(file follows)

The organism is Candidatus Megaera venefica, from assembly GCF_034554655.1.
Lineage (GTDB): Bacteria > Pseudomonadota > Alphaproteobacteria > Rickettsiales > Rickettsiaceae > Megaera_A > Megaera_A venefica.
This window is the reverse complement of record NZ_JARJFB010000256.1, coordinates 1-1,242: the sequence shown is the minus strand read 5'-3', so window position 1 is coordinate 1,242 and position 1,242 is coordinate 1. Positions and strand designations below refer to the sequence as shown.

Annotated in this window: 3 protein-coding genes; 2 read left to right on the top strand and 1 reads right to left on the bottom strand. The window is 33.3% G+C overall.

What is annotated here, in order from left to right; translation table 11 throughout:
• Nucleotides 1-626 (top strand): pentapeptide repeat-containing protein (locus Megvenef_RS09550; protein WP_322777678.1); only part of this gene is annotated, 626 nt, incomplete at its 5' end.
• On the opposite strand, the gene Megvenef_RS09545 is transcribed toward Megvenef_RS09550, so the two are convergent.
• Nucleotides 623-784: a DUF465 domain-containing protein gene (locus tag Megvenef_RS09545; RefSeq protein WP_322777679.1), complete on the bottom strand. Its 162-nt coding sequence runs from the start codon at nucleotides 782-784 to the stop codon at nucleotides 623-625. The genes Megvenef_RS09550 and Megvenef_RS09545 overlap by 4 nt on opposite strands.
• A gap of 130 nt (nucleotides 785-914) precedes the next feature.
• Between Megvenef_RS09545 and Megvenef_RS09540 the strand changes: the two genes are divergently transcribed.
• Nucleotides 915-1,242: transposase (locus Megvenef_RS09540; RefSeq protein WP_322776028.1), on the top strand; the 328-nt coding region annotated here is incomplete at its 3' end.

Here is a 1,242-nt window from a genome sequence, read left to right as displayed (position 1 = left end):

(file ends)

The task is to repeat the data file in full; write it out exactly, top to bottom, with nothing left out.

The organism is Candidatus Megaera venefica, from assembly GCF_034554655.1.
Lineage (GTDB): Bacteria > Pseudomonadota > Alphaproteobacteria > Rickettsiales > Rickettsiaceae > Megaera_A > Megaera_A venefica.
This window is the reverse complement of record NZ_JARJFB010000256.1, coordinates 1-1,242: the sequence shown is the minus strand read 5'-3', so window position 1 is coordinate 1,242 and position 1,242 is coordinate 1. Positions and strand designations below refer to the sequence as shown.

Annotated in this window: 3 protein-coding genes; 2 read left to right on the top strand and 1 reads right to left on the bottom strand. The window is 33.3% G+C overall.

What is annotated here, in order from left to right; translation table 11 throughout:
• Nucleotides 1-626 (top strand): pentapeptide repeat-containing protein (locus Megvenef_RS09550; protein WP_322777678.1); only part of this gene is annotated, 626 nt, incomplete at its 5' end.
• On the opposite strand, the gene Megvenef_RS09545 is transcribed toward Megvenef_RS09550, so the two are convergent.
• Nucleotides 623-784: a DUF465 domain-containing protein gene (locus tag Megvenef_RS09545; RefSeq protein WP_322777679.1), complete on the bottom strand. Its 162-nt coding sequence runs from the start codon at nucleotides 782-784 to the stop codon at nucleotides 623-625. The genes Megvenef_RS09550 and Megvenef_RS09545 overlap by 4 nt on opposite strands.
• A gap of 130 nt (nucleotides 785-914) precedes the next feature.
• Between Megvenef_RS09545 and Megvenef_RS09540 the strand changes: the two genes are divergently transcribed.
• Nucleotides 915-1,242: transposase (locus Megvenef_RS09540; RefSeq protein WP_322776028.1), on the top strand; the 328-nt coding region annotated here is incomplete at its 3' end.

Here is a 1,242-nt window from a genome sequence, read left to right as displayed (position 1 = left end):